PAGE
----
Putting Up A Fence Post







Putting Up A Fence Post: 3 Tips

If you need a new fence in your yard, you might not realize that one of the most difficult parts of installing it is going to be digging in the fence posts. They need to be dug to a certain depth, for example, and they need to be the right size for the job. Since they are so integral to the look, finish, and sturdiness of the finished fence, it is crucial to get the fence posts right before moving on to the rest of the installation. Here are some tips on how to do it.

Choose The Right Size
Unless you want your fence to fall over or be unstable at the very least, choosing the right size of fence post is vital. Don’t just buy whatever is in the local hardware store and hope for the best; you can buy fence post supportsand bases online so you will always have all the choice you need, and you will be able to buy the right size.

It is important to know that one-third of your fence post should be dug into the ground. Therefore, once you know what height you want your fence to be, you need to add another third on top of that height when you buy the posts. For example, if you want a six-foot fence, you will need to buy eight-foot posts, since two feet of the post will need to be underground.

Prepare For Installing
As much as you might want to, you cannot simply bang the posts into the ground and start putting your fence up. If you do, the fence won’t last very long, and you will be making the job much harder for yourself in the long term anyway.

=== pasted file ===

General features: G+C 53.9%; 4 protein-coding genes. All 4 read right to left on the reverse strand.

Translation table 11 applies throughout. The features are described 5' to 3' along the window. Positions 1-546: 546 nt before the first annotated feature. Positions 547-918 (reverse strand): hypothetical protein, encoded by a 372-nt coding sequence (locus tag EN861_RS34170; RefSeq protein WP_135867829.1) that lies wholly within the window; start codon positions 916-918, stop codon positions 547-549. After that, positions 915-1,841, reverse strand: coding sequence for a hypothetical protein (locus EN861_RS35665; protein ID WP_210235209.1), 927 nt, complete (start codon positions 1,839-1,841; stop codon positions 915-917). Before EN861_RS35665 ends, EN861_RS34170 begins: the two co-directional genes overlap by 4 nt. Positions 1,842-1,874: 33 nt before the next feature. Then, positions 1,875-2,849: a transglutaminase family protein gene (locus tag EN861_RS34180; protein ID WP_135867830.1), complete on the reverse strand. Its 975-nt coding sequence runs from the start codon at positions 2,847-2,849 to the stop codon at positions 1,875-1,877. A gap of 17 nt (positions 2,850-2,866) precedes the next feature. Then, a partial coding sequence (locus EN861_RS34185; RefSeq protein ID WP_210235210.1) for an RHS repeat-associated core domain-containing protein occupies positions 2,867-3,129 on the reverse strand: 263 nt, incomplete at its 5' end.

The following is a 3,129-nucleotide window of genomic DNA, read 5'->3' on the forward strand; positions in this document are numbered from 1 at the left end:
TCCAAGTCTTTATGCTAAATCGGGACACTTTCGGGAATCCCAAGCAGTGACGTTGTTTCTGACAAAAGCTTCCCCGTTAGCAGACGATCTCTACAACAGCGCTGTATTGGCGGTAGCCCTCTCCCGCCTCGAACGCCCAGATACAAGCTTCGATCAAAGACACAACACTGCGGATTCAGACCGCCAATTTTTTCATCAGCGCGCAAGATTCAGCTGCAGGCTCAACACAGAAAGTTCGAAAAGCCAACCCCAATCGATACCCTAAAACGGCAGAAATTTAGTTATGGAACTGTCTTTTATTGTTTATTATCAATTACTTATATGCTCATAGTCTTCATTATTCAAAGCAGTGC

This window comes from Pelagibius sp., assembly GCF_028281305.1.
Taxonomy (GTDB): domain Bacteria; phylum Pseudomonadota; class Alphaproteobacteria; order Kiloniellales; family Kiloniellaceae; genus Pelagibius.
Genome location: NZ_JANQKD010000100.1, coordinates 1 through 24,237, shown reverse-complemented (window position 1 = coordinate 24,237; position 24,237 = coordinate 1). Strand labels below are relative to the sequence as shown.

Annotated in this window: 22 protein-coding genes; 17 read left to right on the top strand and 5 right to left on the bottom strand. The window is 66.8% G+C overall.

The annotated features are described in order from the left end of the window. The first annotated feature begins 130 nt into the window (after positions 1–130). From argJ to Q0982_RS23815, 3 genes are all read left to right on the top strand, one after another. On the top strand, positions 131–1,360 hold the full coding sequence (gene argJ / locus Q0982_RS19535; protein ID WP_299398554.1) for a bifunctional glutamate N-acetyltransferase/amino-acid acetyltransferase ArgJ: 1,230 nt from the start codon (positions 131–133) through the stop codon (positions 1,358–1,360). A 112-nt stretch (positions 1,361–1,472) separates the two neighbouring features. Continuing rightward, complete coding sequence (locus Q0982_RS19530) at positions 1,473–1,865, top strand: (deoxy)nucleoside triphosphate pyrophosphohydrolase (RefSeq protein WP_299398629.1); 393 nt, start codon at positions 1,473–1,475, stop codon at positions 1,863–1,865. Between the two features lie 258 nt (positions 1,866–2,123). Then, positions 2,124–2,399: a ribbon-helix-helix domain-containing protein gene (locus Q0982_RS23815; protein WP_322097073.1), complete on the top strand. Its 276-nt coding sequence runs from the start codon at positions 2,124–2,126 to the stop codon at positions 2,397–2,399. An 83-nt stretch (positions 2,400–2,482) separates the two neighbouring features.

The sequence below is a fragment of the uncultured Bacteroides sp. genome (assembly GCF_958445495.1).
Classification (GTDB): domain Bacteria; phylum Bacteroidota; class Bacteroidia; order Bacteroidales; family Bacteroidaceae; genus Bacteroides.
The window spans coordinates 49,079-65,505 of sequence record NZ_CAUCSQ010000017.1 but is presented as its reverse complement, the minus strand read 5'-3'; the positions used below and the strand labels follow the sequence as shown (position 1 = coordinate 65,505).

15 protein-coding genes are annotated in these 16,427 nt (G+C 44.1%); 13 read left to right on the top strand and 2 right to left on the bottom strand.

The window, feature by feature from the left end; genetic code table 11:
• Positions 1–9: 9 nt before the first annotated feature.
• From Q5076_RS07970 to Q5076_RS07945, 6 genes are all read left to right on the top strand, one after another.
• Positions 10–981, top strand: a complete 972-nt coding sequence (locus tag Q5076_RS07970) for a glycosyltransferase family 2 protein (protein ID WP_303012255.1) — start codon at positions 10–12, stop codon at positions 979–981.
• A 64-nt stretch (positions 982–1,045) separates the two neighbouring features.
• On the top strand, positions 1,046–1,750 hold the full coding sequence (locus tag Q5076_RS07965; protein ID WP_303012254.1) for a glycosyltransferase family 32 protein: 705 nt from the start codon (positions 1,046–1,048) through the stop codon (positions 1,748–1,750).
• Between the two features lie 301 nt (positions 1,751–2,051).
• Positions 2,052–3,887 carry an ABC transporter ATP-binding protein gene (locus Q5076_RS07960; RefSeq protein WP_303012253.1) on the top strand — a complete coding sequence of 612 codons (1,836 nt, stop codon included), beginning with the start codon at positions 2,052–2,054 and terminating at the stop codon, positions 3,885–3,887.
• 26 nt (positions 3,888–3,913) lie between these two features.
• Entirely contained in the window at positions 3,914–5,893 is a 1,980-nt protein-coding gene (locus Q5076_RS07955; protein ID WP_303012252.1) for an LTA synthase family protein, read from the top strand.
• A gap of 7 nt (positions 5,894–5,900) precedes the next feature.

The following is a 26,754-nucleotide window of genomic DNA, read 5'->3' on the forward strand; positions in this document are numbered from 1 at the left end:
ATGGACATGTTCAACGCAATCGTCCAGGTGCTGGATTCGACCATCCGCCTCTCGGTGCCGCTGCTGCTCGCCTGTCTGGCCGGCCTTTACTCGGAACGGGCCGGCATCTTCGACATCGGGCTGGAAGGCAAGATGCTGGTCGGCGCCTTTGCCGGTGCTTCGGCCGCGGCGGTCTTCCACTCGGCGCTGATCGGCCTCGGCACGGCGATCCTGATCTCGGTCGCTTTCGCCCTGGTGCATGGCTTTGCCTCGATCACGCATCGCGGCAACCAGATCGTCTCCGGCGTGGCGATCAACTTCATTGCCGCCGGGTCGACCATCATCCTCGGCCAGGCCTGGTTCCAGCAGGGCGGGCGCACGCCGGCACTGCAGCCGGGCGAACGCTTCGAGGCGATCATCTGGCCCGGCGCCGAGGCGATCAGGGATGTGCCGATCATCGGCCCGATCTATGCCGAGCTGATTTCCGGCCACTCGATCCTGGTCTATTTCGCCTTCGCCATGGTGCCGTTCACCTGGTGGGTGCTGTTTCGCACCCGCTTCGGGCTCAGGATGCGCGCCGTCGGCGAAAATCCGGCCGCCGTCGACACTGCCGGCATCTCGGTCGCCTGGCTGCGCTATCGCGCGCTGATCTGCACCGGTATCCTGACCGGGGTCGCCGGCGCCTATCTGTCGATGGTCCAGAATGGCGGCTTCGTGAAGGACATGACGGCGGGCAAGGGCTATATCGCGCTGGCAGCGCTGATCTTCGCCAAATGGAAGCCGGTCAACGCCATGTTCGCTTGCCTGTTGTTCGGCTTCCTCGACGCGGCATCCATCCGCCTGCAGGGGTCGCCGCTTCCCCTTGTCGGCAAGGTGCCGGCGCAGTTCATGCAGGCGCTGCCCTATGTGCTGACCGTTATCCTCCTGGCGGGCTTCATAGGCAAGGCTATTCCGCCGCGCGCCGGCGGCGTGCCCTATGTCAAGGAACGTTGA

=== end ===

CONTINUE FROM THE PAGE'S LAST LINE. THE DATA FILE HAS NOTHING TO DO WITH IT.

Start by checking for the location of cables and pipes that might be under the ground where you are thinking of putting your fence. You can do this yourself with specialist detection tools, or you can call in utility suppliers to check for you – it will all depend on how confident you feel in this task. It is also important to knowthe boundaries of your land so as not to accidentally put the fence on your neighbor’s property.

Once the ground is known to be safe, you can mark out the fence line using string or spray paint and only then should you begin digging for the fence post-installation.

Digging
Remembering the rule that one-third of each post needs to be underground, you can start digging holes to accommodate those posts. Add around six inches of gravel to the hole (meaning you may have to dig it even deeper) as this will help to keep the posts stable. You should also pour in fresh concrete, but only when your post is in exactly the spot you want it to be in – trying to reposition it afterward is a very difficult job.

Leave the concrete to harden before you start to add the fencing to the posts so that you don’t accidentally nudge the posts out of position.

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